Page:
Cast iron sewer pipes were very widely used in the 20th century and are still on the job. Cast iron is extremely strong and resists weight from the soil without deforming or collapsing. However, cast iron is the most expensive sewer pipe, both from the standpoint of the materials and the specialized installation techniques required.
PVC and ABS plastic sewer pipes actually date back to the 1930s. However, universal installation of PVC didn’t begin until the 1970s. PVC is light and fairly strong, has very smooth surfaces that facilitate flow of solid waste internally and resist tree root attachment on the outside. Installation of PVC and ABS pipe is the fastest and most automated method now available and has been universally adopted. PVC pipes installed in the 1970s and dug up today commonly show no signs of degradation.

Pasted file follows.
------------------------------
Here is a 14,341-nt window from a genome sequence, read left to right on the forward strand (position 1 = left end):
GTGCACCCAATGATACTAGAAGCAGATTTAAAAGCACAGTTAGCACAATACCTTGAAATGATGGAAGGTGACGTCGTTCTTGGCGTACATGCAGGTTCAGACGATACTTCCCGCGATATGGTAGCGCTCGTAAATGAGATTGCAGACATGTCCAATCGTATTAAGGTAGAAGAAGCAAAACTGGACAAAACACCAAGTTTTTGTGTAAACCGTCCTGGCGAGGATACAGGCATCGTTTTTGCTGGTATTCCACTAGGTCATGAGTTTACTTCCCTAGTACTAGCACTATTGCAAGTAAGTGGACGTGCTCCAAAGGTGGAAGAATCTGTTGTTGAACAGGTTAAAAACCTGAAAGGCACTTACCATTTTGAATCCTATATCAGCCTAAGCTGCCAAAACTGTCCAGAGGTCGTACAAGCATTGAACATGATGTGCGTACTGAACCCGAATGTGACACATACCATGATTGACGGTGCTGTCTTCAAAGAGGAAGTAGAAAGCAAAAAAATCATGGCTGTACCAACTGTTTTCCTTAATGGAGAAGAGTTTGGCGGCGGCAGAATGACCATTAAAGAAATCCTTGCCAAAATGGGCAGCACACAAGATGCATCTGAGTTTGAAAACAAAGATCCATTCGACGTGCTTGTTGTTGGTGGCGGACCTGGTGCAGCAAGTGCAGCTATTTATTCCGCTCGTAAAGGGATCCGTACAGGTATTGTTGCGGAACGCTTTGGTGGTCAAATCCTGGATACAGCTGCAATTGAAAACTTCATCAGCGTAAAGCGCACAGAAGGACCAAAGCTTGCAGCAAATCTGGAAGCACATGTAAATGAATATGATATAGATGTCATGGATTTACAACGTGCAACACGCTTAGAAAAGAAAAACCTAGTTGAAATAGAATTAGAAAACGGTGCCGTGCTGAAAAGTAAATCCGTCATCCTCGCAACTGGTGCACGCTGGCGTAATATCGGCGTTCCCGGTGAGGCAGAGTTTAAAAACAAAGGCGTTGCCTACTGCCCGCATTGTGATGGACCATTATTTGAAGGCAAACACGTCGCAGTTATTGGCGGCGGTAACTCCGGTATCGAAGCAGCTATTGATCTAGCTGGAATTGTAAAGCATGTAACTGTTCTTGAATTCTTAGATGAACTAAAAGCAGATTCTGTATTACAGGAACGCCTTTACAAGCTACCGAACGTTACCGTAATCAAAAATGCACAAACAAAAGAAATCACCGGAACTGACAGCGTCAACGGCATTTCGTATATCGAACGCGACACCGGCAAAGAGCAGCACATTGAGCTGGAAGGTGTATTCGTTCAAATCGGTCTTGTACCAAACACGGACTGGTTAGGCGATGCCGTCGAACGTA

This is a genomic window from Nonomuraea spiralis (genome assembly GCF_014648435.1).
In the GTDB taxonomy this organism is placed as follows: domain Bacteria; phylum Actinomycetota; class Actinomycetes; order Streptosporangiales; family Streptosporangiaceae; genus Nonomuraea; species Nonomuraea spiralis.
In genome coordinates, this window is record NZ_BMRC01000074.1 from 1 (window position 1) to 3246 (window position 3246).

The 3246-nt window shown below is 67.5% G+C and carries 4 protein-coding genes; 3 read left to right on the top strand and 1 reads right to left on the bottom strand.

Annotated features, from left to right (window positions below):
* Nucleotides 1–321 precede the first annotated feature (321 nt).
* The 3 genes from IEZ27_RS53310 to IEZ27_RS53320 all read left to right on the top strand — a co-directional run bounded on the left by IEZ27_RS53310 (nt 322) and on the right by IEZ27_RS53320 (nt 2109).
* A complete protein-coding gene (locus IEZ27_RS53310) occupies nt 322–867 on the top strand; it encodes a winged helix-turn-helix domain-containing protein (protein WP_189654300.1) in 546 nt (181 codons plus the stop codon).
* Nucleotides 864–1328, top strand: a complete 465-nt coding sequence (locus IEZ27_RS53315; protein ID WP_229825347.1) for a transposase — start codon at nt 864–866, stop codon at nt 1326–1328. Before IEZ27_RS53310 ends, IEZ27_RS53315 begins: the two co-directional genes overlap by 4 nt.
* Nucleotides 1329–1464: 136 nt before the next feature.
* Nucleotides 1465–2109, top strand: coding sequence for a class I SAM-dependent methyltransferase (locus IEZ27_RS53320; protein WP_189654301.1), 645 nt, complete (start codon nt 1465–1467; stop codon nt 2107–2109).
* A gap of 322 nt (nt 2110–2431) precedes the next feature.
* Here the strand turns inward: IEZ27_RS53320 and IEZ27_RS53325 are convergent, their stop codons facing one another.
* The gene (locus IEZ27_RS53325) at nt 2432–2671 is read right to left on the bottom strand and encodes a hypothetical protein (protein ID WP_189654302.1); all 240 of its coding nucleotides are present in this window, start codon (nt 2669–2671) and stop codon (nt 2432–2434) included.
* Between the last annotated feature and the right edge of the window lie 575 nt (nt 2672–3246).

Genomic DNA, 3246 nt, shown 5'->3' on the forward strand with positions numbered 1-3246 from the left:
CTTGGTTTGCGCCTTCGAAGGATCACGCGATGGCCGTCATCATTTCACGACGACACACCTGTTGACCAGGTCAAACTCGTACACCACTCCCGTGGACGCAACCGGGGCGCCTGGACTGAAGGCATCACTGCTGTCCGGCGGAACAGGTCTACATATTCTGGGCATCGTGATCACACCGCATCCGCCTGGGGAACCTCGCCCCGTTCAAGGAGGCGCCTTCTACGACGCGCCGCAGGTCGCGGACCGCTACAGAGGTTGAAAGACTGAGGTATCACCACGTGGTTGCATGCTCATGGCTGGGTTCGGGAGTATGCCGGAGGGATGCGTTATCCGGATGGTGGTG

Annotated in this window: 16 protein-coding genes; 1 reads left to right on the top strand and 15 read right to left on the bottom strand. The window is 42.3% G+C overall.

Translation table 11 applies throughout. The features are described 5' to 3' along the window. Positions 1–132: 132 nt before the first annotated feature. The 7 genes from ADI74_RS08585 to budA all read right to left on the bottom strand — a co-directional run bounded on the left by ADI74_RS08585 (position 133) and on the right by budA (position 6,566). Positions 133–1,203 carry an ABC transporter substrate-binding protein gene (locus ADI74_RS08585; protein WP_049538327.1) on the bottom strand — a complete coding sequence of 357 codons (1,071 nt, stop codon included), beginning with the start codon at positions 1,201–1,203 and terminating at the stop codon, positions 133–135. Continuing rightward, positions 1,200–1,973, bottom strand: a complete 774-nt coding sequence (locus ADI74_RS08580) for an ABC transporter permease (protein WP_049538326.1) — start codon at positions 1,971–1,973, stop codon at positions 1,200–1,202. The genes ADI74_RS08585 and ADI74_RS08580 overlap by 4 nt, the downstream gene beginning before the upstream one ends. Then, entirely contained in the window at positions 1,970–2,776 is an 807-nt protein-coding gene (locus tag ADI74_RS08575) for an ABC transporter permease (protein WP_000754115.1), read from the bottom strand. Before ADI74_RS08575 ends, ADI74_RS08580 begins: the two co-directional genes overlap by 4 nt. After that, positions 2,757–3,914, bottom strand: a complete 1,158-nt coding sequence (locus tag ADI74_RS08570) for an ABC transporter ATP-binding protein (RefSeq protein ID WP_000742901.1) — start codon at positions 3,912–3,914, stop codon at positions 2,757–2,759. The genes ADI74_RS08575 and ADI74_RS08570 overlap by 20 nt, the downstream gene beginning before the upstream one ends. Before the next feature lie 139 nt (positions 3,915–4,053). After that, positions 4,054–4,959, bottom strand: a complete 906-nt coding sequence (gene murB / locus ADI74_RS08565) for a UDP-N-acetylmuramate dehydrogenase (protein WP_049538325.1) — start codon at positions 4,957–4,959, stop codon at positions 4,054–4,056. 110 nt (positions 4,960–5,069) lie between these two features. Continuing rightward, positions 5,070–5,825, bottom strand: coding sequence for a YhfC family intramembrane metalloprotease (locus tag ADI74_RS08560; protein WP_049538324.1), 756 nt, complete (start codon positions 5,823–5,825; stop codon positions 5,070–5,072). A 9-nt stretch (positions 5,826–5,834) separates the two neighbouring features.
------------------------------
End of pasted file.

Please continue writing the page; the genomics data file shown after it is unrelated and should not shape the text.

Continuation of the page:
How Clogs Happen
When sewer problems occur, it’s tempting to blame the very last object that swirled down a household drain for the blockage. If it was only that simple, then simply dislodging that one object would be a permanent solution. The fact is, sewage clogs have a history that often begins long before the drain water actually stops flowing. Certain conditions inside pipes can develop over time that make clogs and backups almost inevitable. So that last solid matter somebody sent down the drain is simply the final straw that closes off the pipe — not the actual origin of the problem. To get things flowing again, both problems have to be dealt with.
Aren’t You Glad You Asked About Sludge?